All that went the way of the dinosaur when they turned the altars around, took out the tabernacles, and allowed the women to flood the sanctuaries and the feminist agenda to outmuscle and demasculate the 'Altar Boy' and all he stood for.
If everybody cannot serve Mass at least everybody cannot serve Mass, at least everybody, man, woman, or child, can unite himself with the priest in offering the Holy Sacrifice; and everybody who has reached the age of reason and has been properly prepared can receive Communion.
Mass is usually said in Latin because Latin is the official language of the Western Church. To the surprise of many, it still is.
The use of Latin, a dead language, has many advantages. It insures unity and uniformity in faith and practice. There can be no change from one church to another using the same Latin rite. Because Latin is a dead language, the words do not change their meaning and the interpretation is always uniform. At least it was up until the modernists sacked the Traditional Catholic Mass, inserting a Protestant rite and ransacking the Latin translations to fit their modus operandi. Before that you could go anywhere in the world in a Latin rite Mass and feel instantly at home in the universal Church.
In the Catholic Eastern Churches, Mass is said in several other ancient languages.
In some rites Mass is said in vernacular, as in the Siro-Malankara rite in Kerala, South India.
The Church may give permission on having different parts of the Mass said or sung in the vernacular as she has given permission to have the sacraments administered in vernacular, with the exception of a few formulas. At least that was the norm until Vatican II reforms threw out the baby with the bathwater by changing everything, leaving each presider (that is what they call priests today) to make up his own rules with liberal interpretation by his bishop.
It is not necessary to hear the Mass prayers as pronounced by the priest, as they are generally pronounced in a very low tone of voice. The prayers are not supposed to be addressed to people, but to God. Mass is not instruction, but sacrifice. We repeat that last part. Mass is not instruction, but SACRIFICE. When was the last time you heard that emphasized in your pulpit? Today everyone calls it the "Eucharistic Celebration" - totally downplaying the Sacrifice of the Altar and worship of Christ for there are no altars anymore; they are all 'tables of the Lord.'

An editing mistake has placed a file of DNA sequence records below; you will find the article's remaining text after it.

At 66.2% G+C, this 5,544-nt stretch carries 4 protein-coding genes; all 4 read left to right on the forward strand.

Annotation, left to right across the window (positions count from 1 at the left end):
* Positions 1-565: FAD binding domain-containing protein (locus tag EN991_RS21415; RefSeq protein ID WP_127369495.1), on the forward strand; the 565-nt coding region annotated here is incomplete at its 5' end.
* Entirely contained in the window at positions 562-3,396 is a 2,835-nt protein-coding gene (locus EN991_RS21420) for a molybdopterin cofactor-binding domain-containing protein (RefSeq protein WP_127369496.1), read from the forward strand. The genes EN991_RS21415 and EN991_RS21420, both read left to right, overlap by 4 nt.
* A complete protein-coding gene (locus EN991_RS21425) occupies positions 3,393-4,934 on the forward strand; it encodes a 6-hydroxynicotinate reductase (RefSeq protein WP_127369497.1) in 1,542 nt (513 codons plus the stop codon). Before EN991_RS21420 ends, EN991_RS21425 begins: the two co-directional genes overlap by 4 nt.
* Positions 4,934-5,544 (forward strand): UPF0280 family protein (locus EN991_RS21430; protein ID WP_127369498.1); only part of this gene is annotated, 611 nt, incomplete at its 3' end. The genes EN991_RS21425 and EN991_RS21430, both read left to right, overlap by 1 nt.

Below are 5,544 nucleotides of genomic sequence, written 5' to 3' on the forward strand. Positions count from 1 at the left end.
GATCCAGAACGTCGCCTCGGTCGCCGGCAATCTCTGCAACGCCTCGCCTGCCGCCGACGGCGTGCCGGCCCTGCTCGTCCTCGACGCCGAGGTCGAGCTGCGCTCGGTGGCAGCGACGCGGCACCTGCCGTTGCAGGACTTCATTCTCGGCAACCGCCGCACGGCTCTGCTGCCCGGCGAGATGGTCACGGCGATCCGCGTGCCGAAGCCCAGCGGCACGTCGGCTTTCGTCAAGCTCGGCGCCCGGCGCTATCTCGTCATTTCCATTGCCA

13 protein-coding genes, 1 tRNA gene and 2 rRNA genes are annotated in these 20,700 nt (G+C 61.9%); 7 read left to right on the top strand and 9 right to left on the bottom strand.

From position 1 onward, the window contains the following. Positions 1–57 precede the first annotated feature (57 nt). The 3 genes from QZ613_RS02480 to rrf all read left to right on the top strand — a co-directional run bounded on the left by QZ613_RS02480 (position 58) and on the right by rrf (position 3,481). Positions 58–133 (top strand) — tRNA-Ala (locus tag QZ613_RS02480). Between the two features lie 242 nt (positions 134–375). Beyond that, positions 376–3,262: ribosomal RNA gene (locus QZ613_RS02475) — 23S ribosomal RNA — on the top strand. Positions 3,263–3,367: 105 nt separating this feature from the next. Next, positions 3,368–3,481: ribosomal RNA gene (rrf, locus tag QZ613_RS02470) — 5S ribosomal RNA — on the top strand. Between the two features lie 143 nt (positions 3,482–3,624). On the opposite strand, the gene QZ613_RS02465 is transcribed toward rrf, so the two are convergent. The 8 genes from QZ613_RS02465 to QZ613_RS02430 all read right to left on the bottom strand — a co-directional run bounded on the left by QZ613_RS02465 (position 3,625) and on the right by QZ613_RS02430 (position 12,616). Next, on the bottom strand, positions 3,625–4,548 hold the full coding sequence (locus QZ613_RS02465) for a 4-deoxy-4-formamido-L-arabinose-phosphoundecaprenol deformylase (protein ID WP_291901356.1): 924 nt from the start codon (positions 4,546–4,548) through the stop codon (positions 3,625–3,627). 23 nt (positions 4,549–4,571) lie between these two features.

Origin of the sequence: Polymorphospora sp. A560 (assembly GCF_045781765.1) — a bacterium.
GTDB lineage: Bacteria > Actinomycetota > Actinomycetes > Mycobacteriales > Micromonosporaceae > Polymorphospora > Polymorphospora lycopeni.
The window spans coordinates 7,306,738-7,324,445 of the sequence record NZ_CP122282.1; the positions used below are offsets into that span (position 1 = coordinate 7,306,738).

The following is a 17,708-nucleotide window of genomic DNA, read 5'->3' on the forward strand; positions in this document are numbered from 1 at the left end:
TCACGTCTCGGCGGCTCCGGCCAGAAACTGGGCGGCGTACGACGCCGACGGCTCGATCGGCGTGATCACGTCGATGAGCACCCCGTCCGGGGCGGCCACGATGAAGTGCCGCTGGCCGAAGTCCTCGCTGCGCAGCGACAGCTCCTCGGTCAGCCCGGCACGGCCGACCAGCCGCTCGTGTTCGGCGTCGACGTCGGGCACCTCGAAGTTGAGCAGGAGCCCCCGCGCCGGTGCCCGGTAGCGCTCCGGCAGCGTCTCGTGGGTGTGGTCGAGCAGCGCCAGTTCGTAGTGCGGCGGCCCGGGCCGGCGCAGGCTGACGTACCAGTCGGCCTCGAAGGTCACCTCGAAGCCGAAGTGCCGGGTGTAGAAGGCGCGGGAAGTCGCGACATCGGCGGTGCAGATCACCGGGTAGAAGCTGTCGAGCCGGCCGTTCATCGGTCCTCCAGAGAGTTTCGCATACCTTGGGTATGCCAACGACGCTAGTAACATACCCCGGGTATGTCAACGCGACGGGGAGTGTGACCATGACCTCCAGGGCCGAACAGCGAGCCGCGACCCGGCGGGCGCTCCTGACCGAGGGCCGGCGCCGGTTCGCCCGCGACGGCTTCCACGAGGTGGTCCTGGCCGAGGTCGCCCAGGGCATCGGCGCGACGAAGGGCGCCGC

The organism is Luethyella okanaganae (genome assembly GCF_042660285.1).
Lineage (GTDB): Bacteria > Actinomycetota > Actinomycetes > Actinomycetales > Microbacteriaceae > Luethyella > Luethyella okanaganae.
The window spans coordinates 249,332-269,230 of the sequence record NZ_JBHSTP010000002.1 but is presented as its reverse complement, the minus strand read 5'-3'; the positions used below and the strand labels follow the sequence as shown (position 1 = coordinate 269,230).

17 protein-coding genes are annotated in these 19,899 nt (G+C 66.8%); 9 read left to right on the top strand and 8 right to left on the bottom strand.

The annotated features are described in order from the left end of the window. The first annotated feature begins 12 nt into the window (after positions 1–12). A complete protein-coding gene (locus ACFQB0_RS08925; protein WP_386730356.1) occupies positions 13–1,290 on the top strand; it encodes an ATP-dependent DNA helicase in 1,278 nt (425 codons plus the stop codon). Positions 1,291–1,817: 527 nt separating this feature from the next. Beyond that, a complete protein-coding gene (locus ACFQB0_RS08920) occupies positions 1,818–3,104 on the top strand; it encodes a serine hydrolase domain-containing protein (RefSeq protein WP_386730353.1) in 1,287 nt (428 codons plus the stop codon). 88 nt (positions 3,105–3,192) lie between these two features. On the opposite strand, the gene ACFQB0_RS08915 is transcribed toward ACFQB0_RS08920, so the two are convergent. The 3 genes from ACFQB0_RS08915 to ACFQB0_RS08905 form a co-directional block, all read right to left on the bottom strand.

The people by means of their prayer books, can follow the movements of the priest, and offer the Mass. Missals for the laity have all the prayers read by the priest, translated from the Latin. Those who still have their Latin Missals from before Vatican II truly have a treasure for so many have been discarded. Those who still have their Latin Missals, we encourage you to compare the Holy Sacrifice of the Mass to what today passes as 'The Eucharist'. You will truly see how so much has been deleted, twisted and devalued. This has been enabled by the modern 'brainwashing' of the Missalette which has drummed the need to sacrifice self for the good of the community, rather than sacrificing self for the immolated Lamb of God. He died for us, but we are unwilling to do the same for Him. Rather, we are insisting that He make life easier for us by our dictating that we skip Calvary altogether and go right to the Resurrection - a theme emphasized in so many parishes today and reinforced in the throw-away Missalettes.